Coming to grief

Harriet Paterson greets a stunning debut; Rasero by Francisco Rebolledo, trans. by Helen R Lane Weidenfeld, pounds 16.99
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The Independent Culture
Francisco Rebolledo is a Mexican chemistry teacher who threw it all in to write the book he had been dreaming of for ten years. In his delight at leaving the laboratory for the wilder shores of literature, Rebolledo has produced a huge, bursting novel, filled with life and ideas, with philosophy, science, art, sex and death.

No other time and place is more suitable to such an undertaking than 18th-century Paris; Rasero takes us on an extraordinary journey through the years of the Enlightenment and beyond, from Louis Quinze to Bonaparte. Everyone seems to be in it, at least all who most perfectly incarnate the spirit of the age: Diderot, d'Alembert, Mozart and Madame de Pompadour, Danton and Desmoulins.

Rebolledo offers intimate encounters with each of these figures. Voltaire shuffles around in his slippers, a bright red woolly cap perched on his wig, La Pompadour is ageing badly, with swollen eyelids and puffy cheeks. Each portrait resonates with historical and political fact, yet is alive with gossipy detail.

In the manner of Perfume, the book plunges straight into the viscera of the age; sweat, blood and pus smear the opening phrases. Diderot lies submerged in one of his endless baths, trying to remove the stench of Vincennes prison, "an odor or urine and burned turds, of garlic and cooking oil, of scorched lime and rancid fish". Only Fausto Rasero can bring him relief, a strange young emigre from Spain with a bald head and impenetrable black eyes. Ageless, magnetic and visionary, he is a thoroughly unusual protagonist. His presence refreshes the mind and body of everyone he meets, a revitalising influence who unlocks hopes and desires. He is a polymath, whose ceaseless intellect is matched only by his sensuality. His perfect day consists of a stimulating debate with Voltaire followed by extended lovemaking with a new paramour. Hard to quarrel with that. But there's a hitch: at the moment of sexual climax, Rasero invariably experiences horrifying visions of the 20th century. Not only does this mar the moment critique, it also inhibits his intellectual discussions with friends as they conjecture about the future. They expect the progress of knowledge to herald in a brave new world. Rasero knows better, or rather, worse.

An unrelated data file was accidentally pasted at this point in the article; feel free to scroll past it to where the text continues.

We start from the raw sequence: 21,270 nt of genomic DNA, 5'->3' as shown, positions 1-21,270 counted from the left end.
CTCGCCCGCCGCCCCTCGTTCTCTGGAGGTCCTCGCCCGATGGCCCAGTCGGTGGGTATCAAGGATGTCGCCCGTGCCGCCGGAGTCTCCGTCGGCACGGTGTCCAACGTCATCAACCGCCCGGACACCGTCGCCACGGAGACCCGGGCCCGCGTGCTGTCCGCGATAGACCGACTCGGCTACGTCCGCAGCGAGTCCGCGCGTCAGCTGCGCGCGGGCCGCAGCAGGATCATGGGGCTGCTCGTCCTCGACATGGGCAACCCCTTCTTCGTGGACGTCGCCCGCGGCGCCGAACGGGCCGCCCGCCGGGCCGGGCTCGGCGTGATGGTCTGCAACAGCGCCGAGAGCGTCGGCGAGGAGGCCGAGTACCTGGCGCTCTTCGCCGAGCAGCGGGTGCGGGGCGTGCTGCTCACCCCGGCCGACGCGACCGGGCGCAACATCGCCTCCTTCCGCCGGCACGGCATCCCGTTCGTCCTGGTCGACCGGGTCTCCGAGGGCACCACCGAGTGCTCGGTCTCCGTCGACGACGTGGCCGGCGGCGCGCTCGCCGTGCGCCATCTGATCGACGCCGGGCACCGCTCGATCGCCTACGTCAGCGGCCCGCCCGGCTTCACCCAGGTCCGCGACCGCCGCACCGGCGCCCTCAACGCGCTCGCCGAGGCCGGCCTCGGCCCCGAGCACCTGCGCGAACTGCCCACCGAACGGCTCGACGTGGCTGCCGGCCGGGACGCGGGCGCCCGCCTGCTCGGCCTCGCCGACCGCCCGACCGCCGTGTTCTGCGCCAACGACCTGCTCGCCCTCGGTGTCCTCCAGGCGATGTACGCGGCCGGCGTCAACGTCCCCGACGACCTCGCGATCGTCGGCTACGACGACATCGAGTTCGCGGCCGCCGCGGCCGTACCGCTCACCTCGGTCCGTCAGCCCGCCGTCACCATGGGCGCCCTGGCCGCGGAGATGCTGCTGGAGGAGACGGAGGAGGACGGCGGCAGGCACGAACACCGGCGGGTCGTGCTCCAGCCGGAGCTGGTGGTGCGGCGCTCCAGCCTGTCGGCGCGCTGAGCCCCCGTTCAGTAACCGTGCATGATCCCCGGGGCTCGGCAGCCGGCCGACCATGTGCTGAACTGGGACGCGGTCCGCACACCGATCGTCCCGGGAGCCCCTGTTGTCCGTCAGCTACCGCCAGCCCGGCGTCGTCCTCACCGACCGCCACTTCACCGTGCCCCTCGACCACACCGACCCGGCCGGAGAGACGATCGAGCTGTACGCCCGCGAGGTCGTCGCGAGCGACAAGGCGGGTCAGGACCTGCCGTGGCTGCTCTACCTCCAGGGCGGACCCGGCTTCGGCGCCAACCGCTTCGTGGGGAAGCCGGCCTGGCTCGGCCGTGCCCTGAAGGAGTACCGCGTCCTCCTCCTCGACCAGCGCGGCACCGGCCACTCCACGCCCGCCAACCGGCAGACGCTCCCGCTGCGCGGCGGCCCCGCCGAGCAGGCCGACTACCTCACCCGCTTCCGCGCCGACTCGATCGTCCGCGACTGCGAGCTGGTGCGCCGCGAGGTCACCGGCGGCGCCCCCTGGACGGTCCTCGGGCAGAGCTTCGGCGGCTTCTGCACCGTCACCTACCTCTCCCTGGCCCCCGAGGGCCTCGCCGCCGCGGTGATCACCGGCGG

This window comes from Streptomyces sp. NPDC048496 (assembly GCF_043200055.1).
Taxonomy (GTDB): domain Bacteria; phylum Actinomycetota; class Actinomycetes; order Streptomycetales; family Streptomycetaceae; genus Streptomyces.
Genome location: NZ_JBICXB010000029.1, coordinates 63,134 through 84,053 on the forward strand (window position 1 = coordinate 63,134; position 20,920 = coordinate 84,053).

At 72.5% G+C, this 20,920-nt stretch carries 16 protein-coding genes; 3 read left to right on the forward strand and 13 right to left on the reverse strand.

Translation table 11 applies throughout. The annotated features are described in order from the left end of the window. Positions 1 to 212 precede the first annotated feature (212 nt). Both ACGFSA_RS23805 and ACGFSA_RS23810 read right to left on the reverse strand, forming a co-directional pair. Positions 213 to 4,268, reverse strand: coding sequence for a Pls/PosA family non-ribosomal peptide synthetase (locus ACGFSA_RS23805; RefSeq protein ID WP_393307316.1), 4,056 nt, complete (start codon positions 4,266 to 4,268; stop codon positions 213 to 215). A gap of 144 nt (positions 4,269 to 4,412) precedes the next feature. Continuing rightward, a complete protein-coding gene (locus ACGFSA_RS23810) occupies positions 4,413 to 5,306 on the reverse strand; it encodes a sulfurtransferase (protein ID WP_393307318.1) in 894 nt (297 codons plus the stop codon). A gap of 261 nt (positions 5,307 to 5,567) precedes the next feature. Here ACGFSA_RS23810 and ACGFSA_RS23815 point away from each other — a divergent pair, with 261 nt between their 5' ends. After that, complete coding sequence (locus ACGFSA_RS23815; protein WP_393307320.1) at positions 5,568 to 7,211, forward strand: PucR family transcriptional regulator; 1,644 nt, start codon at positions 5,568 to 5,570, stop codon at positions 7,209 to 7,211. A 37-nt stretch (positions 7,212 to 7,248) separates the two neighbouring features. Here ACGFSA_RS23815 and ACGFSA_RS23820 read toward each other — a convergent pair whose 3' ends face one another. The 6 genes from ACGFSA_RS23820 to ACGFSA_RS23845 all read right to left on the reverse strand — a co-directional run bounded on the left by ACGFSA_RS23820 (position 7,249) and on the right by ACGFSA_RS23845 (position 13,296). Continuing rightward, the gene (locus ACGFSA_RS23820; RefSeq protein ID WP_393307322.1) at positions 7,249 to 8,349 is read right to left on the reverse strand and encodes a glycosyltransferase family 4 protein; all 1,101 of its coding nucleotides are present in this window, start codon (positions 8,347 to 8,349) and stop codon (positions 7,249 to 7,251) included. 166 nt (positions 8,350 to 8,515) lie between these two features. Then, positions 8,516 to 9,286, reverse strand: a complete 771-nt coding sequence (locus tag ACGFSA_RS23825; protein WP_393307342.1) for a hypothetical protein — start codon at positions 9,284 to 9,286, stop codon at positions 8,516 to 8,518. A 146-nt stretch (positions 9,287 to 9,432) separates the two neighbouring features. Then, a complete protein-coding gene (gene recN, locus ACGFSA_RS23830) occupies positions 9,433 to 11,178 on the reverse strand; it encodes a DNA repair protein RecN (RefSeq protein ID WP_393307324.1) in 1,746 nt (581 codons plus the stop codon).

Along the way, Rebolledo furnishes his setting with exquisite attention to objets d'art and canvases from Boucher to Goya: the frivolous rococo chez Madame de Pompadour; the dark, frightening paintings and heavy furniture of Rasero's Malagan home. There is plenty of good conversation. The vocabulary is energetic and wide ranging Indeed, his writing is so fluent and confident, it is hard to remember this is a first novel. He seduces the senses and invigorates the intellect. He conducts experiments with time which create a giant puzzle around his protagonist, until memory and prophecy become fused. Equally at home with Rousseau or a street collector of excrement, he has what all historical writers need, the ability not just to study a subject but to assimilate it completely, so as to move with ease amongst the dead.